Thursday, August 2, 2012

How to Do Labour Market Research

You have an idea of the job that you are targeting, but do you even know if that job is in demand?  Sure, you've seen job advertisements, but is it possible that there are thousands of qualified applicants for every position that becomes available?  What is the outlook for your occupation?  Will there be jobs five years from now?  As a job seeker, it is important that you know the answers to these questions.  You don't want to invest your time and resources into acquiring skills for a position that is in decline.  Here are some guidelines to help you get started with your labour market research:  

Look at trends.  What is happening in the sector?  Are processes becoming more computerized?  Is there a focus on being 'green'?  Are operations being outsourced internationally?  Is social media playing a role?  Find out what is going on in the sector and see how the changes may positively or negatively impact your ability to find a job.   

Look at forecasts.  Most labour market websites will provide occupational outlooks for each specific job.  These outlooks estimate how many positions will be available in the occupation, and whether the occupation is expected to expand, decline, or stay the same.  The forecasts are based on conditions that exist within the industry, such as demographics and technology, as well as the environment as a whole, such as social, economic, and political conditions. 

Look at the skills, qualifications, and education that is in demand.  Labour market research will be able to tell you what employers need.  Are they looking for candidates with a specific certification?  Would proficiency in a particular computer program make you a more attractive candidate?  This information will allow you to develop yourself so that you are perfect fit for the employers' needs.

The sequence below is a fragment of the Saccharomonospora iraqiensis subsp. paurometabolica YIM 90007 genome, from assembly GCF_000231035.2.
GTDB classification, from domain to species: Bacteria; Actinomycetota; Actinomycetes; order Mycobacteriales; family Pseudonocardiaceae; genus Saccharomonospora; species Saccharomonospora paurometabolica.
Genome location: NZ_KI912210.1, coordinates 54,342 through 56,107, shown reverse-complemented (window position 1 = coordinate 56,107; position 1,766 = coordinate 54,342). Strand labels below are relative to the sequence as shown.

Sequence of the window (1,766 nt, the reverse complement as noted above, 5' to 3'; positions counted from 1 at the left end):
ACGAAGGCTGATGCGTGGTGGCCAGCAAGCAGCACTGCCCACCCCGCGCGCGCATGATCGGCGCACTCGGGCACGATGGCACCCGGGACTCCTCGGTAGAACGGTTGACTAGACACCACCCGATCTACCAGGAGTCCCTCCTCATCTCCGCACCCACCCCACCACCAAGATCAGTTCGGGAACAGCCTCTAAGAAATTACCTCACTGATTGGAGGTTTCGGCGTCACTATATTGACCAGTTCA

Look at the companies.  Which companies are expanding and which companies are declining? Which companies have opportunities available for applicants with your skill set?  By taking a closer look at specific companies, you can determine which ones to pursue, and which may be a waste of time.

Look at the average salaries.  Labour market research will also provide you with information about the average salary level for each particular occupation, within a specific region.  It is important that you know what salary level to expect from employers.  They may ask you for your salary expectations in an interview, and if they aren't in line with the market rate, you risk appearing inexperienced or unreasonable.  Also, when the employer makes you an offer, you want to be able to identify whether or not the salary that they are offering is fair.


Now that you know what information you are looking for, where can you find it?  There are a variety of sources of labour market information:

Websites:  Websites allow you to conduct customized searches for particular occupations within specific regions.  They also offer a variety of other labour market information.  Spend some time browsing around each website.  Sometimes you can find the most useful information in the most unexpected places.  Here are some websites to get you started:



   
LinkedIn groups:  Through the LinkedIn groups, you can ask specific questions of people who are currently working in the industry.  Most people are more than willing to demonstrate their expertise.  This allows you to get useful information and make networking connections at the same time.

Information interviews:  By conducting information interviews with people in your field, you can get inside information about the industry and about specific companies.  Information interviews also give you the opportunity to showcase your knowledge, skills, and professionalism. 

Professional associations:  Professional associations are an excellent source of industry specific labour market information.  Take a look at any reports or surveys that they may have available. 

Networking:  Sometimes you can get the most useful labour market information simply by asking people in your network.  You may spend days researching to learn something that you could have learned from your next door neighbour.  Talk to the people around you; you never know where you will find your next job lead. 

Many job seekers jump blindly into their job search without doing any labour market research.  While these job seekers may still get lucky, if they don't know which occupations are growing, which skills are in demand, and which companies are expanding, they are not in a good position to make strategic career choices.

(Photo From: Image: FreeDigitalPhotos.net)

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